Genomic profiling of rice sperm cell transcripts reveals conserved and distinct elements in the flowering plant male germ lineage


  • Scott D. Russell,

    1. Department of Microbiology and Plant Biology, University of Oklahoma, Norman, OK 73019, USA
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  • Xiaoping Gou,

    1. Department of Microbiology and Plant Biology, University of Oklahoma, Norman, OK 73019, USA
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  • Chui E. Wong,

    1. Plant Molecular Biology and Biotechnology Laboratory, Australian Research Council Centre of Excellence for Integrative Legume Research, Melbourne School of Land and Environment, University of Melbourne, Parkville, Victoria 3010, Australia
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  • Xinkun Wang,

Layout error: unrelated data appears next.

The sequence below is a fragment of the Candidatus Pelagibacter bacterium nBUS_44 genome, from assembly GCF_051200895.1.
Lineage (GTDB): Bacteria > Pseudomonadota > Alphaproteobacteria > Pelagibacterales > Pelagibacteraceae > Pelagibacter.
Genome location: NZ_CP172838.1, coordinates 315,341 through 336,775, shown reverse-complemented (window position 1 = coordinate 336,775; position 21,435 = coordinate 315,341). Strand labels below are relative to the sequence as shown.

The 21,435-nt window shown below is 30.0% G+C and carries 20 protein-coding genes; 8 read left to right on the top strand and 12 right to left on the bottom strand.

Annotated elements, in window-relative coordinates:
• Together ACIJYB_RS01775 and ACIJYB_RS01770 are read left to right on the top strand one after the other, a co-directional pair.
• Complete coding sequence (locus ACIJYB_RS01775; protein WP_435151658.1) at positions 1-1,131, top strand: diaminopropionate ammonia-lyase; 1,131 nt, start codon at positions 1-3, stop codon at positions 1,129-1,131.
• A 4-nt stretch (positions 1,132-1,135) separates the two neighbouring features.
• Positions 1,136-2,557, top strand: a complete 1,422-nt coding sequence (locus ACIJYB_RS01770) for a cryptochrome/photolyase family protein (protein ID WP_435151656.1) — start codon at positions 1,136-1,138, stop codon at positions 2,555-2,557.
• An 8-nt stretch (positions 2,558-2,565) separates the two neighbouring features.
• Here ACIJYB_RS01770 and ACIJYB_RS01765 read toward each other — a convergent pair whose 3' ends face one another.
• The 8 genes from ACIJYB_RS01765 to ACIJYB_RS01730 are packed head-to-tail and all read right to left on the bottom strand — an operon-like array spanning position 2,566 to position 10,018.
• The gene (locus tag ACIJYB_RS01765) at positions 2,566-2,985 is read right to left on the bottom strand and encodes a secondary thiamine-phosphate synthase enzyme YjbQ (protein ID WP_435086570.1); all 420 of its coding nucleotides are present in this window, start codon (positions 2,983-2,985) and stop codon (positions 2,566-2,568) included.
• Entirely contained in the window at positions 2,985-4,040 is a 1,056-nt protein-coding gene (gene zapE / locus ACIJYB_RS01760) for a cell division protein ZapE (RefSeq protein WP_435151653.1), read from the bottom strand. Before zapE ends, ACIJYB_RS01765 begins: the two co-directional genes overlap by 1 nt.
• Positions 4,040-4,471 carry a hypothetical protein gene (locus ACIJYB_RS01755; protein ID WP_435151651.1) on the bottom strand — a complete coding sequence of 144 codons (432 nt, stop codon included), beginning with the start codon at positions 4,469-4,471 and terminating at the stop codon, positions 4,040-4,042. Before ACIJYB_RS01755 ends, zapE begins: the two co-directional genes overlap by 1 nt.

1. Higuchi Biosciences Center, University of Kansas, Lawrence, KS 66047, USA
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  • Tong Yuan,

    1. Department of Microbiology and Plant Biology, University of Oklahoma, Norman, OK 73019, USA
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  • Xiaoping Wei,

    1. Department of Microbiology and Plant Biology, University of Oklahoma, Norman, OK 73019, USA
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  • Prem L. Bhalla,

    1. Plant Molecular Biology and Biotechnology Laboratory, Australian Research Council Centre of Excellence for Integrative Legume Research, Melbourne School of Land and Environment, University of Melbourne, Parkville, Victoria 3010, Australia
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  • Mohan B. Singh

    1. Plant Molecular Biology and Biotechnology Laboratory, Australian Research Council Centre of Excellence for Integrative Legume Research, Melbourne School of Land and Environment, University of Melbourne, Parkville, Victoria 3010, Australia
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Author for correspondence: